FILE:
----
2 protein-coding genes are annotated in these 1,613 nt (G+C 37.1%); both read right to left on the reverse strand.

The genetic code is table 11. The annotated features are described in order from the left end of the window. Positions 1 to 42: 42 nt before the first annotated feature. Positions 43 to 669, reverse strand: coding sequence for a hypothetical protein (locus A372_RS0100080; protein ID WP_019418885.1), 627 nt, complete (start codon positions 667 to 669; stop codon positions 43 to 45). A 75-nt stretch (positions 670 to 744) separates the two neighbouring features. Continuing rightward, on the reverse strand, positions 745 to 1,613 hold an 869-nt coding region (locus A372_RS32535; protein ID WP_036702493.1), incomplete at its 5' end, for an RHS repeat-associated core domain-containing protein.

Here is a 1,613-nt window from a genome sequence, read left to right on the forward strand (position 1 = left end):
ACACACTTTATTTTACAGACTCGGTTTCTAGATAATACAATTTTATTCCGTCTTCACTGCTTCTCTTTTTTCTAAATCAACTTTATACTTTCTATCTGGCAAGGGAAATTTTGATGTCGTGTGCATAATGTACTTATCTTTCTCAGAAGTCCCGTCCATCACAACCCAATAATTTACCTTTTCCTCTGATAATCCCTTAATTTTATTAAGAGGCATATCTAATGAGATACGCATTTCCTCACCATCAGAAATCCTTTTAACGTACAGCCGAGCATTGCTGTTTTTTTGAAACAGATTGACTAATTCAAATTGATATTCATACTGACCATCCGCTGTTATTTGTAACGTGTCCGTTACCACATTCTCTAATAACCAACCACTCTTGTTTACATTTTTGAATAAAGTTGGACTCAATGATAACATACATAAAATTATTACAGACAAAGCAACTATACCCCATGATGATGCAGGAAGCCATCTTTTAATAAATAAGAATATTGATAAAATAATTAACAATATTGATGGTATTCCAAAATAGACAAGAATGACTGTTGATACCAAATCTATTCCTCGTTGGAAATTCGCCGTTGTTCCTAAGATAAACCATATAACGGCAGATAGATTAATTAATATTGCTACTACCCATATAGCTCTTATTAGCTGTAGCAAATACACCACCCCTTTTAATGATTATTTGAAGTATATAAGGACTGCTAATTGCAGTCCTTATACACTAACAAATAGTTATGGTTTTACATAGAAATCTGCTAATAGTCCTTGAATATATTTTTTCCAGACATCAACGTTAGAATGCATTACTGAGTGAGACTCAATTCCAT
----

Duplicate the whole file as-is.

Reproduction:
2 protein-coding genes are annotated in these 1,613 nt (G+C 37.1%); both read right to left on the reverse strand.

The genetic code is table 11. The annotated features are described in order from the left end of the window. Positions 1 to 42: 42 nt before the first annotated feature. Positions 43 to 669, reverse strand: coding sequence for a hypothetical protein (locus A372_RS0100080; protein ID WP_019418885.1), 627 nt, complete (start codon positions 667 to 669; stop codon positions 43 to 45). A 75-nt stretch (positions 670 to 744) separates the two neighbouring features. Continuing rightward, on the reverse strand, positions 745 to 1,613 hold an 869-nt coding region (locus A372_RS32535; protein ID WP_036702493.1), incomplete at its 5' end, for an RHS repeat-associated core domain-containing protein.

Here is a 1,613-nt window from a genome sequence, read left to right on the forward strand (position 1 = left end):
ACACACTTTATTTTACAGACTCGGTTTCTAGATAATACAATTTTATTCCGTCTTCACTGCTTCTCTTTTTTCTAAATCAACTTTATACTTTCTATCTGGCAAGGGAAATTTTGATGTCGTGTGCATAATGTACTTATCTTTCTCAGAAGTCCCGTCCATCACAACCCAATAATTTACCTTTTCCTCTGATAATCCCTTAATTTTATTAAGAGGCATATCTAATGAGATACGCATTTCCTCACCATCAGAAATCCTTTTAACGTACAGCCGAGCATTGCTGTTTTTTTGAAACAGATTGACTAATTCAAATTGATATTCATACTGACCATCCGCTGTTATTTGTAACGTGTCCGTTACCACATTCTCTAATAACCAACCACTCTTGTTTACATTTTTGAATAAAGTTGGACTCAATGATAACATACATAAAATTATTACAGACAAAGCAACTATACCCCATGATGATGCAGGAAGCCATCTTTTAATAAATAAGAATATTGATAAAATAATTAACAATATTGATGGTATTCCAAAATAGACAAGAATGACTGTTGATACCAAATCTATTCCTCGTTGGAAATTCGCCGTTGTTCCTAAGATAAACCATATAACGGCAGATAGATTAATTAATATTGCTACTACCCATATAGCTCTTATTAGCTGTAGCAAATACACCACCCCTTTTAATGATTATTTGAAGTATATAAGGACTGCTAATTGCAGTCCTTATACACTAACAAATAGTTATGGTTTTACATAGAAATCTGCTAATAGTCCTTGAATATATTTTTTCCAGACATCAACGTTAGAATGCATTACTGAGTGAGACTCAATTCCAT